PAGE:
Alleghany serviceberry is a small native understory tree with four-season interest. The early white spring flowers, outstanding orange-red fall color and striking gray bark make it a lovely specimen for any landscape. The edible black fruit in late summer is attractive to many birds.
- Deciduous (seasonally loses leaves)
- Chicago area
- North America
- Zone 4
- Zone 5
- Zone 6
- Zone 7
- Zone 8
- Partial sun (4-6 hrs light daily)
- Occasional drought
- Alkaline soil
- Clay soil
- Moist, well-drained soil
- Small tree (15-25 feet)
- Mixed border
- Mid spring
- Late spring
- Early fall
- Mid fall
Size and Form
20 to 25 feet high and 15 to 18 feet wide; upright
Tree & Plant Care
An understory tree best sited in part shade.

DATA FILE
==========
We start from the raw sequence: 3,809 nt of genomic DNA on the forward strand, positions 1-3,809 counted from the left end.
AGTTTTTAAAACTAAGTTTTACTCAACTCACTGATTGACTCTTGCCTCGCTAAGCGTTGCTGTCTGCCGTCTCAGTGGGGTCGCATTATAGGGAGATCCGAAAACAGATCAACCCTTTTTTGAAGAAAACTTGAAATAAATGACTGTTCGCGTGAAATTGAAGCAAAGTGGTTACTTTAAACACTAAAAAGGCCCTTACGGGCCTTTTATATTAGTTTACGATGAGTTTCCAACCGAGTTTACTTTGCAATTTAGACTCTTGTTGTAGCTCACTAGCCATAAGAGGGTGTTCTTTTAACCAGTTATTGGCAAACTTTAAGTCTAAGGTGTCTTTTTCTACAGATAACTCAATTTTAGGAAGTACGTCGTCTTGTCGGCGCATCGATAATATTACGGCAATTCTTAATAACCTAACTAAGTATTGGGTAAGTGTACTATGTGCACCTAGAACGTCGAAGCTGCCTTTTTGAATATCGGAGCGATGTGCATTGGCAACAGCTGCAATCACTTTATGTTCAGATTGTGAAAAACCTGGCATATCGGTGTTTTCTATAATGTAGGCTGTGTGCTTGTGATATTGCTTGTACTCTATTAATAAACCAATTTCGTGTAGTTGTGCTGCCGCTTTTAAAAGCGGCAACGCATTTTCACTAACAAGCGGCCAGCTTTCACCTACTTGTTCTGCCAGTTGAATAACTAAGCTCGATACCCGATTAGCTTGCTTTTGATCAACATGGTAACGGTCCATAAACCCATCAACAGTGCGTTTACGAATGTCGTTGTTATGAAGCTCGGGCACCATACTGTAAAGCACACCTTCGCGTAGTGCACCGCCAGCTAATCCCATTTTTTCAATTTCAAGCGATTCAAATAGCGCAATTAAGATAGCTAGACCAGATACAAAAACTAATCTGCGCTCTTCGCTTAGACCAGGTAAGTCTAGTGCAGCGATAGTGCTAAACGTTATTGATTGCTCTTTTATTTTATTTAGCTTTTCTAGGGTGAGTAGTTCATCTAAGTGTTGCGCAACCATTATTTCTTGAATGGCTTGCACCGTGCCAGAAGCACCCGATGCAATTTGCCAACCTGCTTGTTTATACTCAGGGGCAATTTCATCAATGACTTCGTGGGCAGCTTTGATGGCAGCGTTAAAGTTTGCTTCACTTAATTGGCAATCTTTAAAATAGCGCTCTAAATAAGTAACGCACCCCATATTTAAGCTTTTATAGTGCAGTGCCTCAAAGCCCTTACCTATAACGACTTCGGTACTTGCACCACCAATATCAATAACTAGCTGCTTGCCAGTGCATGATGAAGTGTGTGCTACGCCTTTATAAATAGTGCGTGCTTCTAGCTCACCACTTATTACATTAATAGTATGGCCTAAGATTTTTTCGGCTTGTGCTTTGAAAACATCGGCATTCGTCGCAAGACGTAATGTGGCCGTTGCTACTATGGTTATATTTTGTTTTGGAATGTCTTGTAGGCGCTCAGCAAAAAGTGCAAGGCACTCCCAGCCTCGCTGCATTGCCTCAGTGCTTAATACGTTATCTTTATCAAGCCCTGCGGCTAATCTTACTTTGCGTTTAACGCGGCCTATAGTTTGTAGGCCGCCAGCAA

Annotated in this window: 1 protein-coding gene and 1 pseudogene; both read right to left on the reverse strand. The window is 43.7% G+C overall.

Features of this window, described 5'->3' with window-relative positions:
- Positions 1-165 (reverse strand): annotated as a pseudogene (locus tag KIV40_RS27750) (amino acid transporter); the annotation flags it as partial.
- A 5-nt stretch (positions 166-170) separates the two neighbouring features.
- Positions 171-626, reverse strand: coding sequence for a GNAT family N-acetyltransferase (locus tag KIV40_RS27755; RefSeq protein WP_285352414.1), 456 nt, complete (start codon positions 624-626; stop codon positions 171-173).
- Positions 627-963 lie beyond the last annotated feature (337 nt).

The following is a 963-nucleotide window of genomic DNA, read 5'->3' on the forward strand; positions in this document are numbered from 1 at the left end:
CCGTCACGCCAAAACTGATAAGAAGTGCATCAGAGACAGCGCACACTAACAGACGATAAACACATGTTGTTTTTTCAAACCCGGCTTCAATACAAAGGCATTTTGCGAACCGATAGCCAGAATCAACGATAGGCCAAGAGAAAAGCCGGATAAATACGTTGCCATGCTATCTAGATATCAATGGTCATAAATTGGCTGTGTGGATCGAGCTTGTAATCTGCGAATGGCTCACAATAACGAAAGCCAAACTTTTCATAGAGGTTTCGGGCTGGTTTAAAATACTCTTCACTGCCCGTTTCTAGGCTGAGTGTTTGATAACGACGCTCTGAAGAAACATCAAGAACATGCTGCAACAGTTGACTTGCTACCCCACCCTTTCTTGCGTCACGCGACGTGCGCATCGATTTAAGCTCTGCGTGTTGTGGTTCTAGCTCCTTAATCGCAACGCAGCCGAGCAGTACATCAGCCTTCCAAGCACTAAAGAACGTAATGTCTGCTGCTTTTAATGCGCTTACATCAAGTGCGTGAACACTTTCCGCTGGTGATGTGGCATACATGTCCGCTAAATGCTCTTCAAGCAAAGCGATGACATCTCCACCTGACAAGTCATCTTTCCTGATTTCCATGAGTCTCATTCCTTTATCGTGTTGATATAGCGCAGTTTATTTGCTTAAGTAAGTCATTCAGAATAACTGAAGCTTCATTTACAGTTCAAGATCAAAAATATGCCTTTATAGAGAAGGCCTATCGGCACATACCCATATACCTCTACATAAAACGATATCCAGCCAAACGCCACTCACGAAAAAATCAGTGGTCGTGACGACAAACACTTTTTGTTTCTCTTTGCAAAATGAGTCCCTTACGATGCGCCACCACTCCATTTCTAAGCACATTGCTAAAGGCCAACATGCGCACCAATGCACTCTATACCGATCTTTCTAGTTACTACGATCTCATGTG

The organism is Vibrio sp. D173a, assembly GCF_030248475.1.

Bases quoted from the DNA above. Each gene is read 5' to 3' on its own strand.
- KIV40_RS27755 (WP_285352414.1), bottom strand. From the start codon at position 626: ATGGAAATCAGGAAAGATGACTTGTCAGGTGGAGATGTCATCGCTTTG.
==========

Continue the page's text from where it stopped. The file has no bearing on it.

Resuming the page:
This is a great tree for naturalizing. Wonderful when mixed with conifers and hardwoods.
Disease, pests and problems
No serious problems
Disease, pest, and problem resistance
Tolerant of black walnut toxicity
Native geographic location and habitat
Native to the Midwest and northeastern United States.
Commonly found in wooded areas.
Attracts birds & butterflies
Many birds are attracted to the fruit.
Larval host for striped hairstreak butterfly.
Bark color and texture
Bark is smooth and silver-gray, with light vertical stripes.
Leaf or needle arrangement, size, shape, and texture
Simple and alternate. Oval leaves emerge with a distinctive red tinge before turning green to dark green. Fall color varies from yellow to orange to red.
Flower arrangement, shape, and size
Fragrant white flowers in May; held on loose clusters.
Fruit, cone, nut, and seed descriptions
Small, dark purple, 3/8” berry-like fruit (pome) is edible.
Cultivars and their differences
Prince Charles (Amelanchier laevis ‘Prince Charles’): 20 to 25 feet high and 12 to 15 feet wide; Upright form
New leaves emerge bronzy-red, turning blue-green in summer, then change to an attractive orange-red fall color.